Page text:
How to Tell the Quality of Your Computer Hardware
Posted in : computer/pc, computers, cpu, tech, tech help, tip on by : Tips Of Tech Tags: amd, cpu, i7, i7 7700, intel, processor, video card
You want to know if you got a good deal on your processor and you want to know how to understand the classifications and how old your processor is. We all go through this.
Don’t worry, it’s a pretty easy, quick study to find and there isn’t a whole lot to it. All of the gobbly goop stuff you hear people talking about is much easier to follow when you get the basics down. So…let’s do this. Let’s find out how fast your processor or video card is and which processors are faster or slower than yours.
I will explain this in a plain simple manor without using tech jargon. Don’t freak out.
You can click on any of the images in this post if you are having trouble seeing or reading them.
Age of your hardware
The first digit from the left tells how recent the technology is. Let’s say you bought an Intel CPU. That processor is a 7700K. If you look online and you see nothing higher at all, such as an 8700 or a 9700, then you are in the latest tech group. If you bought an i7 5500 and you see online there are i7 7700 CPUs available, then you likely have bought a two year old processor.
Power class of your hardware
The second digit from the left tells you how strong your hardware is for it’s class.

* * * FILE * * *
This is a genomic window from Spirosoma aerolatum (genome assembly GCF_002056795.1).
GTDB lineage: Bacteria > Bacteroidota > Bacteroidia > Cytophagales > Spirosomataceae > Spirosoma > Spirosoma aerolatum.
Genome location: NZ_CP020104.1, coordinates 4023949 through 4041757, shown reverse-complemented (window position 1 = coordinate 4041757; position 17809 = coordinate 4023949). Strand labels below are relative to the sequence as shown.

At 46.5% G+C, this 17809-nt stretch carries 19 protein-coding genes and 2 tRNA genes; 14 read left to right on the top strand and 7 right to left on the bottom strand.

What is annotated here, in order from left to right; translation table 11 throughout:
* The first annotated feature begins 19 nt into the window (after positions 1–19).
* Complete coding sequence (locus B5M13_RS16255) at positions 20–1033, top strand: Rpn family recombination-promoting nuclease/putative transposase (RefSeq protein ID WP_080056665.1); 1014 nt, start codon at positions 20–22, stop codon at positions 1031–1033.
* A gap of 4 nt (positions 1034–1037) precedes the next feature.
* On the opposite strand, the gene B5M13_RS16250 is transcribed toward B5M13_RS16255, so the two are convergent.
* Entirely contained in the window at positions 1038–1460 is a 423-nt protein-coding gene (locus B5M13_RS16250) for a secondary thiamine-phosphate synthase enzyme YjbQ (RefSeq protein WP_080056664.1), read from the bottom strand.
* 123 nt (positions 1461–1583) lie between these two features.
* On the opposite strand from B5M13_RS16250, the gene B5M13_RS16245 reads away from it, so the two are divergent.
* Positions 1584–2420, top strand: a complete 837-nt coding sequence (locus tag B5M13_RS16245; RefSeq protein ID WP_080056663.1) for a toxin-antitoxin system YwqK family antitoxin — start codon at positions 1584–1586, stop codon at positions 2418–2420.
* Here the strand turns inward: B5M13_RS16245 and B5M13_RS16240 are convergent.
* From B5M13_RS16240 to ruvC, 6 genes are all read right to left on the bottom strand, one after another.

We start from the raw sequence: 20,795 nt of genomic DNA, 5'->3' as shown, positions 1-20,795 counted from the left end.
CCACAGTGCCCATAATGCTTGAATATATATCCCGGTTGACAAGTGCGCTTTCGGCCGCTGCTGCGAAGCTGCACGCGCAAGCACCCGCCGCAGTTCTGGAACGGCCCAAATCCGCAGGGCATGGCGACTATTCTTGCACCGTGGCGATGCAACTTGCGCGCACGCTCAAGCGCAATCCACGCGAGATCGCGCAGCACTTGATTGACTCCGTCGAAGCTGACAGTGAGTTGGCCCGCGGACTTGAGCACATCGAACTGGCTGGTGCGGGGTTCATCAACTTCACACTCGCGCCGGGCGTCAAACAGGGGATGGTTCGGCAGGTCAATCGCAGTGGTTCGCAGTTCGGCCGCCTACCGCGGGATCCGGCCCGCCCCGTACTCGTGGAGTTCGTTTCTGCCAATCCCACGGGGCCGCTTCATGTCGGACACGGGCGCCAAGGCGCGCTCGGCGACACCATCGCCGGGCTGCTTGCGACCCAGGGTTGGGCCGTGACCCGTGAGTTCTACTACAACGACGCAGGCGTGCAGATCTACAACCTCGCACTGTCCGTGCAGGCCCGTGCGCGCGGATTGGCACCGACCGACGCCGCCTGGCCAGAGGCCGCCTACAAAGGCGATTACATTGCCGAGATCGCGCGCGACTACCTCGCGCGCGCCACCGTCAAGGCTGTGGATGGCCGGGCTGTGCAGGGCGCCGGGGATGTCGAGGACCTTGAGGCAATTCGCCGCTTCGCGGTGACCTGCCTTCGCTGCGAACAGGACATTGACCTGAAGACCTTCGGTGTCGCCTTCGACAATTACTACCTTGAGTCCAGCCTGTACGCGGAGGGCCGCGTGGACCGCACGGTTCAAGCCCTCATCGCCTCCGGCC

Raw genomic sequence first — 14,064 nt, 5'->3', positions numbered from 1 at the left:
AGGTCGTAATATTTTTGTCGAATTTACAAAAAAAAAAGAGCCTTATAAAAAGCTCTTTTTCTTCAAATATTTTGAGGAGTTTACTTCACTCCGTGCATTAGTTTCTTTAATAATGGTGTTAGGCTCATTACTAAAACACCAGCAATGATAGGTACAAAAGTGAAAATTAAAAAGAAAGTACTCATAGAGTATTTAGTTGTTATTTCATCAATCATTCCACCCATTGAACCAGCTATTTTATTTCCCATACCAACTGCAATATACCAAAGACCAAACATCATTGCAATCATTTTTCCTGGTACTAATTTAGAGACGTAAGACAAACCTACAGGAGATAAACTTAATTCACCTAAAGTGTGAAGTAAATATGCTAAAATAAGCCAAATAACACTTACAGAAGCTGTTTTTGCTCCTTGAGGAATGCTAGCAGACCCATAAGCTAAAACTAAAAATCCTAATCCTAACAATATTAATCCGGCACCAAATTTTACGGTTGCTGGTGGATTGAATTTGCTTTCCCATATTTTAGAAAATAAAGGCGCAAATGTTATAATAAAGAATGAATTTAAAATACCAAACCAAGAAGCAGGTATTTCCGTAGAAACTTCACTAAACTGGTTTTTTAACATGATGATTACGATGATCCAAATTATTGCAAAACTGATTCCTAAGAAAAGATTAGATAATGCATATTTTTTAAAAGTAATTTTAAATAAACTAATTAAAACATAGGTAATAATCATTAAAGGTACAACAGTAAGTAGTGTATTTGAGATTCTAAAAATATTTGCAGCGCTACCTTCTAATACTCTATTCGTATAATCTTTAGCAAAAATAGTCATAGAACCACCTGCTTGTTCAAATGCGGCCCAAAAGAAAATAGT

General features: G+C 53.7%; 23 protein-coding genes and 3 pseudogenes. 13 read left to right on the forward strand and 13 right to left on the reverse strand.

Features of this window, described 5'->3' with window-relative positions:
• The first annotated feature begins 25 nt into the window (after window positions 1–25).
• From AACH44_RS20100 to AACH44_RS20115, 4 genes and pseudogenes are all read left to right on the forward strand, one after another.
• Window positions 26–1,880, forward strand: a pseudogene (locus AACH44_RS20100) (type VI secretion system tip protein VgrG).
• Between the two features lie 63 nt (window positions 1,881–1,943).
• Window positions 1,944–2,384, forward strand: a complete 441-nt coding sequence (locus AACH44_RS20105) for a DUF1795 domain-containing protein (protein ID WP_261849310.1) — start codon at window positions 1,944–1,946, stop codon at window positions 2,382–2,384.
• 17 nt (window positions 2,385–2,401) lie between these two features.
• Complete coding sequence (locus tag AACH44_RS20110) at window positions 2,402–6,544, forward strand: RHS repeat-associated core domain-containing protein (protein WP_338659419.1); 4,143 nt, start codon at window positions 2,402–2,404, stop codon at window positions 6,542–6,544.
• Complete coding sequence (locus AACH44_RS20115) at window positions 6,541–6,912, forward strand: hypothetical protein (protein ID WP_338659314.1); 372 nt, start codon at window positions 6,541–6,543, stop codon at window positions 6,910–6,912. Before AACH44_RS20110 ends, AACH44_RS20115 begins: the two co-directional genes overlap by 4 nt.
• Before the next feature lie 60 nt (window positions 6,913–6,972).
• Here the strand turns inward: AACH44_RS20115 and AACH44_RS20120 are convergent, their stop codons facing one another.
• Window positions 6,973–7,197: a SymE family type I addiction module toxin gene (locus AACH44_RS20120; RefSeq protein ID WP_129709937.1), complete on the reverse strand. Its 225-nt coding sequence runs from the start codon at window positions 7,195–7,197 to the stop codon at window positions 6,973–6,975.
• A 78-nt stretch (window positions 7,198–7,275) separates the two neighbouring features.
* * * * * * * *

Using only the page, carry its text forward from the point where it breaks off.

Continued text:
If you have an i7 7700 and compare it to an i7 7600, the 7700 will be stronger.
Newer does not mean faster
If you have a 7600 and compare it to the 6700, the 6700 will be faster but incapable of doing some of the more recent tech tricks that have come out since the 6xxx models.
Is it clocked faster?
The last two digits tell you this.
All CPU makers (and video card makers) do a final push of their most recent (but soon closing out) product by shoveling out a hand full of overclocked processors. Intel, for example, ended their last batch of 6th generation i7 processors with the 6900 rebadged and overclocked as 6950. The 6950 is the overclocked 6900. AMD did this with their FX processors, and shipped out the FX8300 rebadged as a 9590. Rightfully too. They made a beast of that processor. It sucked out more than twice the wattage the 8300 processors pushed, so you had to buy a special motherboard (of only like 5 available) that could handle so much wattage. It was a hot fickle beast, so water cooling was a must. 4.7 GHz out of the box. 5.0 GHz with turbo turned on – on 8 cores.
Now comes the last space. The lettering.
If you buy the i7 7700K, you have bought pretty much the flagship processor of 2017 Intel, but the more expensive, harder to locate and much faster processor is the X model – the i7 7700X.
AMD processors follow the same format
This is good. So we can all understand what we have without having to learn more formats.
Video cards now follow the same format.
Except, now you have to read right to left. That’s only because video cards go through the numbers faster and when they get done with the 1000’s spot, they start back over with a 3 digit identification (usually, who knows, this year may be different). What I am saying is read right to left to see what version. GT, GTX, TI, etc. Then, if it is overclocked, it will be identied by the first number from the right. Strength will be the second number from the right. The last 1 or 2 numbers (the 950GT having one number and the 1050GT having two numbers) will tell you how recent it is. Note that this number does not represent a year. It identifies a series.
Questions or complaints? Questions go at the bottom. Complaints…email those to the manufacturers.